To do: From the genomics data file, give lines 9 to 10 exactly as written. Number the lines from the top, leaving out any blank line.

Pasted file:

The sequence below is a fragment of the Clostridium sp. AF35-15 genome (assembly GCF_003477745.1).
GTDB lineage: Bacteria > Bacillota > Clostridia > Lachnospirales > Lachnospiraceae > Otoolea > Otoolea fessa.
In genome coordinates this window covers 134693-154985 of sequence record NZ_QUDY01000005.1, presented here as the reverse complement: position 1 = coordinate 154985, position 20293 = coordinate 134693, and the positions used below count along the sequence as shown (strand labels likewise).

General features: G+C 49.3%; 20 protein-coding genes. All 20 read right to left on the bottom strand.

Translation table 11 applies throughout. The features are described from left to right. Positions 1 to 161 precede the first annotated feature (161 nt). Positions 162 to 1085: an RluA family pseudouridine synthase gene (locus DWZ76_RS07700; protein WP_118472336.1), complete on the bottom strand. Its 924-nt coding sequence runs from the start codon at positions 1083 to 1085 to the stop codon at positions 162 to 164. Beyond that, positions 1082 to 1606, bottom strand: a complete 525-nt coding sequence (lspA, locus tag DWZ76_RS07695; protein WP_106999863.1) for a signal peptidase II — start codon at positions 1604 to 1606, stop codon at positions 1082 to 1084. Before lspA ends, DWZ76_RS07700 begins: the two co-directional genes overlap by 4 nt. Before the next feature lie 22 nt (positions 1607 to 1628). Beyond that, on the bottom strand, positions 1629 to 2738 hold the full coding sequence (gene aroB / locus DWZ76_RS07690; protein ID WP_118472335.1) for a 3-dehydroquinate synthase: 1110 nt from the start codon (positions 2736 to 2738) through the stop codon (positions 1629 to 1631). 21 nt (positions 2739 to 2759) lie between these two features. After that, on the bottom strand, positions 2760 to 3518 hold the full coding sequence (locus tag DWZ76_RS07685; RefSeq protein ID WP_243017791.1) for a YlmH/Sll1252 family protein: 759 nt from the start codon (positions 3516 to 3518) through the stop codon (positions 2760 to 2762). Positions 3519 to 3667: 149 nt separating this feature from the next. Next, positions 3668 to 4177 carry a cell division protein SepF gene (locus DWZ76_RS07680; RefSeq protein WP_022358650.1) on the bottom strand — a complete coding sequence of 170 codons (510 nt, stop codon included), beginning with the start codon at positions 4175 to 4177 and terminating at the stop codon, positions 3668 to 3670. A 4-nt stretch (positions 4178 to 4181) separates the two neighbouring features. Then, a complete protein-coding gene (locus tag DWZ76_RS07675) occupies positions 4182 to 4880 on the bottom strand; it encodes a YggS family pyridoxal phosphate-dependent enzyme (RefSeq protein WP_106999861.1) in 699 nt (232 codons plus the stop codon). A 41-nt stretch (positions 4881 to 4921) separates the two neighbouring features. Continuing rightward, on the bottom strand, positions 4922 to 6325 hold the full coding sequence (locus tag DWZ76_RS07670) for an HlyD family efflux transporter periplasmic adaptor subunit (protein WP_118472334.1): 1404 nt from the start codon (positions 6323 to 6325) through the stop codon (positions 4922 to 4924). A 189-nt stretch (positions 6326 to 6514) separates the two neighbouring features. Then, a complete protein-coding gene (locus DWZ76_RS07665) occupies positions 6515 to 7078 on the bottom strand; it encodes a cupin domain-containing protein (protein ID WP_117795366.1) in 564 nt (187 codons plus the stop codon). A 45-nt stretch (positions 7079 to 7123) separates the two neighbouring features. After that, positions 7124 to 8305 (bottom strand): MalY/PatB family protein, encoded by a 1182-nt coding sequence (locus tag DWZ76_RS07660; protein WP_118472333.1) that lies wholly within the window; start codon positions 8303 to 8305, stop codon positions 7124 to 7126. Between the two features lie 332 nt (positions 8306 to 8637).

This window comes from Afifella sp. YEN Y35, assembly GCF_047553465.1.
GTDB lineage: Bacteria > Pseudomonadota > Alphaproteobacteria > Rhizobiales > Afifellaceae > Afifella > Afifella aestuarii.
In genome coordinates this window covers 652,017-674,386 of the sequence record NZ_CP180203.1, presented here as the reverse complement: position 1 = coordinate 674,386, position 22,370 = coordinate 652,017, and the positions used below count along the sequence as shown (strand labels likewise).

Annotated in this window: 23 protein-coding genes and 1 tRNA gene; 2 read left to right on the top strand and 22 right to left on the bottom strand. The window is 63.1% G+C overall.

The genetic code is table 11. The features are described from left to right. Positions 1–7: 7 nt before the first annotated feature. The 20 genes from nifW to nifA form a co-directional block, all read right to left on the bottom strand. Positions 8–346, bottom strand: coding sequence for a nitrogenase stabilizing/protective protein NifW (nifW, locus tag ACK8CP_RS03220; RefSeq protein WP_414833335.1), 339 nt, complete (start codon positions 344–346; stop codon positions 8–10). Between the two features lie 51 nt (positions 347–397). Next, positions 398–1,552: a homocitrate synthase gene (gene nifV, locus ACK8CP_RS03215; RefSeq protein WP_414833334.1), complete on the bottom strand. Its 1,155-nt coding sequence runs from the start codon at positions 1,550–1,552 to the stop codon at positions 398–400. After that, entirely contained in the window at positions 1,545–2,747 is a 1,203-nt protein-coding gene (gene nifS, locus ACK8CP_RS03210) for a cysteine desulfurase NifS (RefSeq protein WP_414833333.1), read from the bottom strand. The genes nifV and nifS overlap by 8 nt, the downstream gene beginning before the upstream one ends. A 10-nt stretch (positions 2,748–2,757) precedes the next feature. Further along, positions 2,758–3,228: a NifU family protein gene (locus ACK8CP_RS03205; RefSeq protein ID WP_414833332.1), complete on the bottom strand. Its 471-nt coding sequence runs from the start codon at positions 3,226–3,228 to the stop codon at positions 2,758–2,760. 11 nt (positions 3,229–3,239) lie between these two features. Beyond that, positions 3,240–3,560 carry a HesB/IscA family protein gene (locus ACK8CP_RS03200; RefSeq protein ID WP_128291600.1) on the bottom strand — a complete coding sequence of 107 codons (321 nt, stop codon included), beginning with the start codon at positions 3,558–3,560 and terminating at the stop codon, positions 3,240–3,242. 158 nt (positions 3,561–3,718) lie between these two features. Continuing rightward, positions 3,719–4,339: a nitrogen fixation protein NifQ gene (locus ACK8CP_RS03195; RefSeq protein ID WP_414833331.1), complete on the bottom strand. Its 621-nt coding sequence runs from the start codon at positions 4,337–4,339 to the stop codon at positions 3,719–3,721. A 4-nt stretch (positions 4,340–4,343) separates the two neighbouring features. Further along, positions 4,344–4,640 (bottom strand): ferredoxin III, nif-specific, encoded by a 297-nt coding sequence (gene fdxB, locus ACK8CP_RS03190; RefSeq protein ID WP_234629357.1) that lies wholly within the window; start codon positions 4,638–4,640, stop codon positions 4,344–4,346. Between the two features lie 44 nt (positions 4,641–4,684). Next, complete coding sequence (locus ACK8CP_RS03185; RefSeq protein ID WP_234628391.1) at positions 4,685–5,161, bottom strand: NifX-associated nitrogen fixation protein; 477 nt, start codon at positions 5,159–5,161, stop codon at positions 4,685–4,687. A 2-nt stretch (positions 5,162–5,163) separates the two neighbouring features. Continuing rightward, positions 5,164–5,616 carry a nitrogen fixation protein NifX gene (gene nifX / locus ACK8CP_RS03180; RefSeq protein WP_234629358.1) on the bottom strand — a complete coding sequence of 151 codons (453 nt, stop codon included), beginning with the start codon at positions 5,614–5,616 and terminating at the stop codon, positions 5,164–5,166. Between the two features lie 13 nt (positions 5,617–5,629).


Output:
Annotated in this window: 23 protein-coding genes and 1 tRNA gene; 2 read left to right on the top strand and 22 right to left on the bottom strand. The window is 63.1% G+C overall.

The genetic code is table 11. The features are described from left to right. Positions 1–7: 7 nt before the first annotated feature. The 20 genes from nifW to nifA form a co-directional block, all read right to left on the bottom strand. Positions 8–346, bottom strand: coding sequence for a nitrogenase stabilizing/protective protein NifW (nifW, locus tag ACK8CP_RS03220; RefSeq protein WP_414833335.1), 339 nt, complete (start codon positions 344–346; stop codon positions 8–10). Between the two features lie 51 nt (positions 347–397). Next, positions 398–1,552: a homocitrate synthase gene (gene nifV, locus ACK8CP_RS03215; RefSeq protein WP_414833334.1), complete on the bottom strand. Its 1,155-nt coding sequence runs from the start codon at positions 1,550–1,552 to the stop codon at positions 398–400. After that, entirely contained in the window at positions 1,545–2,747 is a 1,203-nt protein-coding gene (gene nifS, locus ACK8CP_RS03210) for a cysteine desulfurase NifS (RefSeq protein WP_414833333.1), read from the bottom strand. The genes nifV and nifS overlap by 8 nt, the downstream gene beginning before the upstream one ends. A 10-nt stretch (positions 2,748–2,757) precedes the next feature. Further along, positions 2,758–3,228: a NifU family protein gene (locus ACK8CP_RS03205; RefSeq protein ID WP_414833332.1), complete on the bottom strand. Its 471-nt coding sequence runs from the start codon at positions 3,226–3,228 to the stop codon at positions 2,758–2,760. 11 nt (positions 3,229–3,239) lie between these two features. Beyond that, positions 3,240–3,560 carry a HesB/IscA family protein gene (locus ACK8CP_RS03200; RefSeq protein ID WP_128291600.1) on the bottom strand — a complete coding sequence of 107 codons (321 nt, stop codon included), beginning with the start codon at positions 3,558–3,560 and terminating at the stop codon, positions 3,240–3,242. 158 nt (positions 3,561–3,718) lie between these two features. Continuing rightward, positions 3,719–4,339: a nitrogen fixation protein NifQ gene (locus ACK8CP_RS03195; RefSeq protein ID WP_414833331.1), complete on the bottom strand. Its 621-nt coding sequence runs from the start codon at positions 4,337–4,339 to the stop codon at positions 3,719–3,721. A 4-nt stretch (positions 4,340–4,343) separates the two neighbouring features. Further along, positions 4,344–4,640 (bottom strand): ferredoxin III, nif-specific, encoded by a 297-nt coding sequence (gene fdxB, locus ACK8CP_RS03190; RefSeq protein ID WP_234629357.1) that lies wholly within the window; start codon positions 4,638–4,640, stop codon positions 4,344–4,346. Between the two features lie 44 nt (positions 4,641–4,684). Next, complete coding sequence (locus ACK8CP_RS03185; RefSeq protein ID WP_234628391.1) at positions 4,685–5,161, bottom strand: NifX-associated nitrogen fixation protein; 477 nt, start codon at positions 5,159–5,161, stop codon at positions 4,685–4,687. A 2-nt stretch (positions 5,162–5,163) separates the two neighbouring features. Continuing rightward, positions 5,164–5,616 carry a nitrogen fixation protein NifX gene (gene nifX / locus ACK8CP_RS03180; RefSeq protein WP_234629358.1) on the bottom strand — a complete coding sequence of 151 codons (453 nt, stop codon included), beginning with the start codon at positions 5,614–5,616 and terminating at the stop codon, positions 5,164–5,166. Between the two features lie 13 nt (positions 5,617–5,629).